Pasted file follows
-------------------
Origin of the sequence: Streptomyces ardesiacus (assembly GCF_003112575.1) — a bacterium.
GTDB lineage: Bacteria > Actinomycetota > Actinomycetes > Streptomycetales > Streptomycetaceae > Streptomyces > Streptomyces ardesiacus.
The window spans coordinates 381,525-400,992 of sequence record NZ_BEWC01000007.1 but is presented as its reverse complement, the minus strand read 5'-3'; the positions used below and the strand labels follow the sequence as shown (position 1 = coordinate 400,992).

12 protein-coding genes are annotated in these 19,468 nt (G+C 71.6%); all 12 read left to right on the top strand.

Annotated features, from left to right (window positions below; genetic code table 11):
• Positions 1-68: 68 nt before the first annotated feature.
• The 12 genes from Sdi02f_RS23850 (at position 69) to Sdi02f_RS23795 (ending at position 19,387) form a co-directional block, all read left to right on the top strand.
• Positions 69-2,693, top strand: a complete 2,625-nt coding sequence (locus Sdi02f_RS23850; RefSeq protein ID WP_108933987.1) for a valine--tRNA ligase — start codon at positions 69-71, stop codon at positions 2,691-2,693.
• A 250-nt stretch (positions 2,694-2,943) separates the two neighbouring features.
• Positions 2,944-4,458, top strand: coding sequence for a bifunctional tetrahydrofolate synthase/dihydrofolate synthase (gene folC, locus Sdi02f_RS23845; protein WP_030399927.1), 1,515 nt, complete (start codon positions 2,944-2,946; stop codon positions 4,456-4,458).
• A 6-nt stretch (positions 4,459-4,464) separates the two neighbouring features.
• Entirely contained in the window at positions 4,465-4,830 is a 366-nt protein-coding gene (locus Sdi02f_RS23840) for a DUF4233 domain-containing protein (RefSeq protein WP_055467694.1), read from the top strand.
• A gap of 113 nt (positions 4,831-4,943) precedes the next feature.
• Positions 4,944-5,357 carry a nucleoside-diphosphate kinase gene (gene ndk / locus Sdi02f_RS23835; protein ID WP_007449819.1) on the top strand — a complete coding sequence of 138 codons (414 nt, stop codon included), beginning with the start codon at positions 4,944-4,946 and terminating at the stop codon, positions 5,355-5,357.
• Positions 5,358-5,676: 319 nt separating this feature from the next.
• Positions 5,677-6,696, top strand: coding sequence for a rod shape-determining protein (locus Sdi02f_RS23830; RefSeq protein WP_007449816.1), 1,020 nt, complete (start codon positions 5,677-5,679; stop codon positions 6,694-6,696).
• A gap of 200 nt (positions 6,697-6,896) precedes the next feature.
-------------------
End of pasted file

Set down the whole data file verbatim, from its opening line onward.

Origin of the sequence: Streptomyces ardesiacus (assembly GCF_003112575.1) — a bacterium.
GTDB lineage: Bacteria > Actinomycetota > Actinomycetes > Streptomycetales > Streptomycetaceae > Streptomyces > Streptomyces ardesiacus.
The window spans coordinates 381,525-400,992 of sequence record NZ_BEWC01000007.1 but is presented as its reverse complement, the minus strand read 5'-3'; the positions used below and the strand labels follow the sequence as shown (position 1 = coordinate 400,992).

12 protein-coding genes are annotated in these 19,468 nt (G+C 71.6%); all 12 read left to right on the top strand.

Annotated features, from left to right (window positions below; genetic code table 11):
• Positions 1-68: 68 nt before the first annotated feature.
• The 12 genes from Sdi02f_RS23850 (at position 69) to Sdi02f_RS23795 (ending at position 19,387) form a co-directional block, all read left to right on the top strand.
• Positions 69-2,693, top strand: a complete 2,625-nt coding sequence (locus Sdi02f_RS23850; RefSeq protein ID WP_108933987.1) for a valine--tRNA ligase — start codon at positions 69-71, stop codon at positions 2,691-2,693.
• A 250-nt stretch (positions 2,694-2,943) separates the two neighbouring features.
• Positions 2,944-4,458, top strand: coding sequence for a bifunctional tetrahydrofolate synthase/dihydrofolate synthase (gene folC, locus Sdi02f_RS23845; protein WP_030399927.1), 1,515 nt, complete (start codon positions 2,944-2,946; stop codon positions 4,456-4,458).
• A 6-nt stretch (positions 4,459-4,464) separates the two neighbouring features.
• Entirely contained in the window at positions 4,465-4,830 is a 366-nt protein-coding gene (locus Sdi02f_RS23840) for a DUF4233 domain-containing protein (RefSeq protein WP_055467694.1), read from the top strand.
• A gap of 113 nt (positions 4,831-4,943) precedes the next feature.
• Positions 4,944-5,357 carry a nucleoside-diphosphate kinase gene (gene ndk / locus Sdi02f_RS23835; protein ID WP_007449819.1) on the top strand — a complete coding sequence of 138 codons (414 nt, stop codon included), beginning with the start codon at positions 4,944-4,946 and terminating at the stop codon, positions 5,355-5,357.
• Positions 5,358-5,676: 319 nt separating this feature from the next.
• Positions 5,677-6,696, top strand: coding sequence for a rod shape-determining protein (locus Sdi02f_RS23830; RefSeq protein WP_007449816.1), 1,020 nt, complete (start codon positions 5,677-5,679; stop codon positions 6,694-6,696).
• A gap of 200 nt (positions 6,697-6,896) precedes the next feature.